Legislature Asks Homeland Security to Reconsider Border Port Expansion | News | Seven Days | Vermont's Independent Voice


Legislature Asks Homeland Security to Reconsider Border Port Expansion


Published May 18, 2010 at 10:43 a.m.

From the office of non-binding resolutions:

Last Thursday, the Vermont Legislature issued a Joint Senate Resolution on the matter of the Morses Line border port of entry expansion plan (see "Crossing the Line," 9/30/09). Basically, the folks in Montpelier don't like the idea of a family farm being destroyed in the name of homeland security.

Quick synopsis of the border issue: the Department of Homeland Security wants to expand and upgrade the border port of entry at Morses Line, a tiny crossing that sees about two and a half cars an hour and about 14,000 cars a year. The expansion would require the acquisition of five acres of property owned by the Rainville family, whose 240-acre dairy farm abuts the border.

The Rainvilles argue that losing five acres of hay for their 75-milker herd would be so financially devastating that it would likely put the farm out of business. The feds argue that the $5 million port expansion (down from  $15 million) is essential for border security.

The government has proposed to pay the family $39,500 for the five acres, but the family won't sell. In mid-April, they received a letter from the U.S. Army Corps of Engineers informing them that the corps will likely file a condemnation notice within 60 days of the letter, meaning that their property could be taken by eminent domain for the purpose of "securing our borders."

The Vermont Legislature doesn't like this at all. Here's what they had to say about it last week (just the highlights):

J.R.S. 64. Joint resolution relating to the future of the international port of entry at Morses
Line and the proposed federal acquisition of land belonging to the Rainville family farm...

Whereas, every one of those 130 acres is integral to this Vermont farm’s economic viability,

Whereas, the Rainville farm is exactly the type of dairy farm that is all too rapidly vanishing
and that the state of Vermont is making every effort to preserve as an ongoing agricultural
enterprise, and...

Whereas, Vermont’s farmland attracts tourists who travel to the state to view the state’s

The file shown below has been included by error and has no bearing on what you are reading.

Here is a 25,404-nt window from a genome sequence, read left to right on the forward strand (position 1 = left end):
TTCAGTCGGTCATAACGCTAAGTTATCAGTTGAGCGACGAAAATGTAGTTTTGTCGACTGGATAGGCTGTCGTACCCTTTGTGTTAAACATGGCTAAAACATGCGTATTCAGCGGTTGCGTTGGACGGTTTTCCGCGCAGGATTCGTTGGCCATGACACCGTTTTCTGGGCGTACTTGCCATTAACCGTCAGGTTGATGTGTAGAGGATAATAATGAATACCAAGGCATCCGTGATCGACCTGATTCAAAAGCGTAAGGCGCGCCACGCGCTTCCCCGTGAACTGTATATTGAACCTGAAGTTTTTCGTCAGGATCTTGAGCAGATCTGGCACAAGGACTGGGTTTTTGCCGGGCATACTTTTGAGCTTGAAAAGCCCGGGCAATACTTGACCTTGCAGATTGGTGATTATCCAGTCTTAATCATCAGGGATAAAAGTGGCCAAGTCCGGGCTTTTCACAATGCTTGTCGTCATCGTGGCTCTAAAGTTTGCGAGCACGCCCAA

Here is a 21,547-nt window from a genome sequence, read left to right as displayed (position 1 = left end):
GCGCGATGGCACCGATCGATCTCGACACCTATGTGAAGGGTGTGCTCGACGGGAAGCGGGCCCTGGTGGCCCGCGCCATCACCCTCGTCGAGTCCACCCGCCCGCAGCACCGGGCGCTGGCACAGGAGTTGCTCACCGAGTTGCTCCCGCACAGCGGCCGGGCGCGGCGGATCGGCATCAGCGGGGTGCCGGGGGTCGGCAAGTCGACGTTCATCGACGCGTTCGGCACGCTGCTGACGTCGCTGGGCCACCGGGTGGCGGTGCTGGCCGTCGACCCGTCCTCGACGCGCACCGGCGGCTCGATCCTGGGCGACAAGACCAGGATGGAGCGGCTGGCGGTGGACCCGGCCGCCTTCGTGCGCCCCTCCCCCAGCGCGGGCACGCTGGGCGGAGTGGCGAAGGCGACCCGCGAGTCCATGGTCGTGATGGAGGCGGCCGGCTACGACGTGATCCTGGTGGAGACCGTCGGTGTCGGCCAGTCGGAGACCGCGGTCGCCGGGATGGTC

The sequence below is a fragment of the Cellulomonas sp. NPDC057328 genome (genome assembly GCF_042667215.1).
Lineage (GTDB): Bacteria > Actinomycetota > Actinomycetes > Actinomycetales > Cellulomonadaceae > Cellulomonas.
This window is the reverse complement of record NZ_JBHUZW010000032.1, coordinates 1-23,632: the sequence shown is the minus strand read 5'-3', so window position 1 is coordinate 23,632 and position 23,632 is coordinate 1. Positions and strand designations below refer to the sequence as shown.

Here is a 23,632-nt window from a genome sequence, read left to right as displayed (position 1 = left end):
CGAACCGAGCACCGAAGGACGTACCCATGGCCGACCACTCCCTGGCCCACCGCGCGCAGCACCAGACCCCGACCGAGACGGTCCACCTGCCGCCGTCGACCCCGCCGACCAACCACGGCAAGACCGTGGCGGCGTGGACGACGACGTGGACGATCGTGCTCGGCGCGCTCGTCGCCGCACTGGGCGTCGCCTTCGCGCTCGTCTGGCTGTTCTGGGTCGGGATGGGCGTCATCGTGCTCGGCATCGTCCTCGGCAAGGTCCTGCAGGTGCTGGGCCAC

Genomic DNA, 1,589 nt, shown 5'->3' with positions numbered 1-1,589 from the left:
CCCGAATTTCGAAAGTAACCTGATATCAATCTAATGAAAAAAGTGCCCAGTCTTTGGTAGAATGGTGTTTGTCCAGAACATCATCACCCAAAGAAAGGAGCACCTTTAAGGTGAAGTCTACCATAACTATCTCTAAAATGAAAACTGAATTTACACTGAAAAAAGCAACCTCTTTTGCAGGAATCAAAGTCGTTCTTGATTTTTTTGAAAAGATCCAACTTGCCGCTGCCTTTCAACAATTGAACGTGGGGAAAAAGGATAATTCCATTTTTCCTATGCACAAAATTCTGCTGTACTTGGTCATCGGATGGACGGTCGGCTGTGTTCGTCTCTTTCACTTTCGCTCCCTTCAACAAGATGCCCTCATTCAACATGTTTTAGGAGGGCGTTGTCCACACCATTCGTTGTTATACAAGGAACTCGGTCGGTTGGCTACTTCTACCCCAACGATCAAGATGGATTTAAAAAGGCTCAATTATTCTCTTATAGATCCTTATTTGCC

picturesque open spaces, and

Whereas, according to the Vermont Agency of Agriculture, Food and Markets (VAAFM), the
total number of dairy farms in January stood at 11,206 in 1947, 9,512 in 1957, 4,729 in 1967,
3,531 in 1977, 2,771 in 1987, 1,908 in 1997, 1,168 in 2007, and 1,055 in 2010, and
Whereas, the VAAFM has projected that Vermont may lose up to 200 farms in 2010,
lowering the number to below 1,000 for the first time since the state of Vermont has conducted a
farm count survey, and

Whereas, from an economic perspective, the Sustainable Agriculture Council has estimated
that Vermont’s agricultural worth has now grown to nearly $3.7 billion, and

Whereas, the United States Department of Homeland Security (the Department) and United
States Customs and Border Protection (CBP), which is under the Department’s jurisdiction, have
announced their intention to acquire land — by means of eminent domain proceedings if
necessary — from the Rainville farm for use in the construction of a new international border
port-of-entry facility at Morses Line, and

Whereas, the Department and CBP are justifying this project on grounds of both national
security and economic stimulation, and

Whereas, the Rainville family has stated that were it to lose any of its land used for cultivating
hay, this small farm’s self-sufficiency would be lost, and

Whereas, a loss in the available hay would force the Rainvilles to purchase commercial feed
for their herd, adding an expense they do not currently incur, and

Whereas, in the federal Farmland Protection Policy Act of 1981 (Pub. L. 97-89) (the act),
Congress found that “the Nation’s farmland is a unique natural resource and provides food and
fiber necessary for the continued welfare of the people of the United States” and further stated
that the law’s purpose was “to minimize the extent to which Federal programs contribute to the
unnecessary and irreversible conversion of farmland to nonagricultural uses,” and

Whereas, this proposed land acquisition is clearly contrary to Congress’s express intent as
stated in the act, and...

Whereas, although the department’s proposed new border-crossing facility has been reduced
in size, there remains concern that it may be larger than needed for the amount of traffic that
crosses at Morses Line, and

Whereas, there have been suggestions that federal funds would be better directed at further
improvements to the heavily used port of entry at nearby Highgate, and...

Whereas, reducing the economic viability of a small Vermont dairy farm should not be
equated with economic stimulation, now therefore be it resolved by the Senate and House of Representatives:

That the General Assembly strongly urges the United States Department of Homeland
Security to assess carefully the comments offered at the forthcoming public meeting on the
future of the port of entry facility at Morses Line and to re-evaluate the need to condemn any
land belonging to the Rainville farm in the town of Franklin...

The public meeting referred to in the resolution is happening 10 a.m., Saturday, May 22 at the Franklin Town Hall. Representatives from Customs and Border Protection will be in attendance, including Trent Frazier, CBP Land Port Modernization Program Management Office Director. Representatives from Vermont's Congressional Delegation will also be at the meeting. If you have an opinion on northern border security, the preservation of Vermont farms, small business, stimulus funds, etc., let your feelings be known at the meeting.

Speaking of Blurt



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